The unfortunately all-too-common combination of a troublesome client and the cool recessionary winds have forced Parnell indie agency Brave New World to shut up shop. But it hopes to go out in a blaze of glory and highlight a serious issue with shelf companies that the agency's general manager David Brash believes is currently going under the radar of the authorities.
"There's been one client that's basically drained our cash flow," says Brash.
He says Brave New World is owed more than $200,000 by Australian company What Green Solutions, which makes the Green Clean product, and they just couldn't put any more money in to keep it afloat. Five people will lose their jobs as a result of the closure. Its 'sister company' Touchpoint is totally separate and will be unaffected.
As well as the deleterious effects of a "rogue client that left the country" (Brash says the warehouse is now empty and the remaining product has been sent back to Australia), the generally unfavourable economic conditions have also hampered any efforts to climb out of the mire.
"It's dog eat dog out there. There's no doubt about that," he says. "The days when there were an abundance of clients are over. And small companies are finding it tough, especially when their clients don't pay."
He says a case is continuing at the Auckland High Court and he claims MediaWorks Radio, The Radio Network and PMP Distribution are also out of pocket. Brash isn't particularly happy with the way the court system has performed so far, because he says this is the fourth time the issue has been taken to the High Court and What Green Solutions has been held in contempt on two of those occasions.
Through it all, it appears as though What Green continued to make major media commitments that it had no intention of paying. Brash has laid a formal complaint with the Serious Fraud Office (SFO) as a result. Usually the threshold for SFO investigations is $2 million and the amount owed is well under this. But Brash wanted to highlight what he sees as a major issue that's falling under the radar of the authorities: foreign companies setting up shelf companies in New Zealand (What Green Solutions NZ limited was a subsidiary of What Green Solutions Australia) and then, once the market has been tested or the product has failed, pulling out and leaving a trail of destruction behind them.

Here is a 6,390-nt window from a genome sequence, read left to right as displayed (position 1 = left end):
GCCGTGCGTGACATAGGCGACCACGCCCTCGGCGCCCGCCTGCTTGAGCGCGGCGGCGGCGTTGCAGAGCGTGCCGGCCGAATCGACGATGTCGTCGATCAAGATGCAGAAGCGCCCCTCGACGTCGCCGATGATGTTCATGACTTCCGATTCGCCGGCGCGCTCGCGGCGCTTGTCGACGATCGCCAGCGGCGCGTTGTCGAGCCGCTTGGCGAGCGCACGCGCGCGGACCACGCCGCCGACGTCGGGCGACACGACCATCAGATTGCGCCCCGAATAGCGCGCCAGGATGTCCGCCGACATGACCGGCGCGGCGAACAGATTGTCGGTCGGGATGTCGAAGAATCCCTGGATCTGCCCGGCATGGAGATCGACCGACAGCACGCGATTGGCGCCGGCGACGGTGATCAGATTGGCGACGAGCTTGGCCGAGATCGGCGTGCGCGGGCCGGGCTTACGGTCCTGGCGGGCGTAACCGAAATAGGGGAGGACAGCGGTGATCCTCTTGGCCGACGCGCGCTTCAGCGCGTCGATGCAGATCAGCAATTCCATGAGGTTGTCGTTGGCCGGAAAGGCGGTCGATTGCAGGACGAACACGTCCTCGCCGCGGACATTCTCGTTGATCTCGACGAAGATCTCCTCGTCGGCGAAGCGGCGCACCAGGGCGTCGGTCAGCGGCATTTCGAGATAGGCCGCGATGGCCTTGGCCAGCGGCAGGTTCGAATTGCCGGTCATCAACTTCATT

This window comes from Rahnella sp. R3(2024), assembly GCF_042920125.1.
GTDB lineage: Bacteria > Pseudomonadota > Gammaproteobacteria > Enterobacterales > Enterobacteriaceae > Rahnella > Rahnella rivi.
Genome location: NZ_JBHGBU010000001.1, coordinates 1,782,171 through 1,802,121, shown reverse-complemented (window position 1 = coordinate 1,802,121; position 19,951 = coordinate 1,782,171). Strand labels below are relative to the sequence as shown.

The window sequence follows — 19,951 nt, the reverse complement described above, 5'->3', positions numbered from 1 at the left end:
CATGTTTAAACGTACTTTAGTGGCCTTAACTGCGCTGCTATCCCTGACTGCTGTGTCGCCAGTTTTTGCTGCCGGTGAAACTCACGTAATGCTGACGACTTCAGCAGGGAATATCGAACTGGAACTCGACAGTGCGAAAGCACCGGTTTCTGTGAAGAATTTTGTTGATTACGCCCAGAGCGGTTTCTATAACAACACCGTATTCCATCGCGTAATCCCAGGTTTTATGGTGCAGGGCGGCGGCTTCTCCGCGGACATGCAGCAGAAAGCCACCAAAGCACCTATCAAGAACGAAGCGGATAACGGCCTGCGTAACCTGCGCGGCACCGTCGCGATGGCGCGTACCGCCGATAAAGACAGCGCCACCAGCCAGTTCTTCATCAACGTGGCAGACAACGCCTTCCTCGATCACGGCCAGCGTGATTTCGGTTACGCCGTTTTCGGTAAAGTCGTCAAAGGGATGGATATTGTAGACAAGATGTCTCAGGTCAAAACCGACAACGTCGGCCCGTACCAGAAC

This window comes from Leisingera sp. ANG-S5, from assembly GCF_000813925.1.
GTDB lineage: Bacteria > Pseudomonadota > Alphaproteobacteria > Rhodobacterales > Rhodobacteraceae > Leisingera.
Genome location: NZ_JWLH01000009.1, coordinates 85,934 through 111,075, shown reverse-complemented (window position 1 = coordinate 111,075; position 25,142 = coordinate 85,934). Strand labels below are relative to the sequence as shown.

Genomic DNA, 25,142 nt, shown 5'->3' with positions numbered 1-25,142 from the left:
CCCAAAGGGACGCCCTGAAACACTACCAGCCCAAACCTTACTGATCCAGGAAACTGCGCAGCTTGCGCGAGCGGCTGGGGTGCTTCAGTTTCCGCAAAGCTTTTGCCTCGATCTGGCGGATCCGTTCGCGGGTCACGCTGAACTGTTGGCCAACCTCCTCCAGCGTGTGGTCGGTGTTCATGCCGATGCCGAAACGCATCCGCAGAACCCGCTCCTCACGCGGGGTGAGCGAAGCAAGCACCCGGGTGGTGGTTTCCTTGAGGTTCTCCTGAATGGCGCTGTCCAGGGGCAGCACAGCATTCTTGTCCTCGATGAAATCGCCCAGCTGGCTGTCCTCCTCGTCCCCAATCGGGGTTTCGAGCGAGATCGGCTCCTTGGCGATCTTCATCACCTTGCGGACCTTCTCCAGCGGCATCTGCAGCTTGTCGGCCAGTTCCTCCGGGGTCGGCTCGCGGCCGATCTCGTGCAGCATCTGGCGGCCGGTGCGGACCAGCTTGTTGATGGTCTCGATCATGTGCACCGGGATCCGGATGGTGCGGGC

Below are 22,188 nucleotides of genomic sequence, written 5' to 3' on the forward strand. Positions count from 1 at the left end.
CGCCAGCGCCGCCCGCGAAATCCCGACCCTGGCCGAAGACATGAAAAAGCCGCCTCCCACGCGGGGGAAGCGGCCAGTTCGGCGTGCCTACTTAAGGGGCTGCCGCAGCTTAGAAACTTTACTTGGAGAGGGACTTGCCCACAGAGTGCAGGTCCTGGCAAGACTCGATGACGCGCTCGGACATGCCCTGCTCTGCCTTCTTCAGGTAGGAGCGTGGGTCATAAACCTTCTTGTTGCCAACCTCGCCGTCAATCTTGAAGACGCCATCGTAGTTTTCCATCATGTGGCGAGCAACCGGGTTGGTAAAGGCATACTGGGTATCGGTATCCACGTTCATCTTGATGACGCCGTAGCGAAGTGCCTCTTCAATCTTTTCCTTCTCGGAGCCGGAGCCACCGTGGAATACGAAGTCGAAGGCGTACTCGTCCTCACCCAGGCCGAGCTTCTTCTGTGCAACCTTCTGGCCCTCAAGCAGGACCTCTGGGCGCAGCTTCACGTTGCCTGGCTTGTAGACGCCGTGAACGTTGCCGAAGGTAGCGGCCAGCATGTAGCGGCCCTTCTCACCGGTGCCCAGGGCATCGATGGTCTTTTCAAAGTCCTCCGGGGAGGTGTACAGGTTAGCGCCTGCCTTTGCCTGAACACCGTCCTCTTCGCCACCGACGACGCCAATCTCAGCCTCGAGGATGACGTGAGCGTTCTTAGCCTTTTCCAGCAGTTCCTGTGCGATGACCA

Before deciding to do business with What Green, he says Brave New World looked at the Australian company's payment history, which was good. And it assumed it would be just as reliable in New Zealand.
It will take months for the SFO to trawl through the many thousands of emails, he says, and while it would be a hollow victory if (and he emphasises if) What Green solutions is found to be in breach, he says it would vindicate the company's concerns about the perils of shelf companies and hopefully draw attention to the issue. Still, one of the issues is that because it's based overseas, it makes it much more difficult to prosecute.
Brave New World commenced trading in May 2000 and grew significantly with the subsequent buy-out of Dave Clark Design Associates (not to be confused with Dave Clark Design, which, strangely, was started up by Dave Clark not long after). At one time it had 30 staff, but in recent years the agency's size has reduced considerably.
Sadly—and unfairly, it appears—the doors will shut on the 30 September.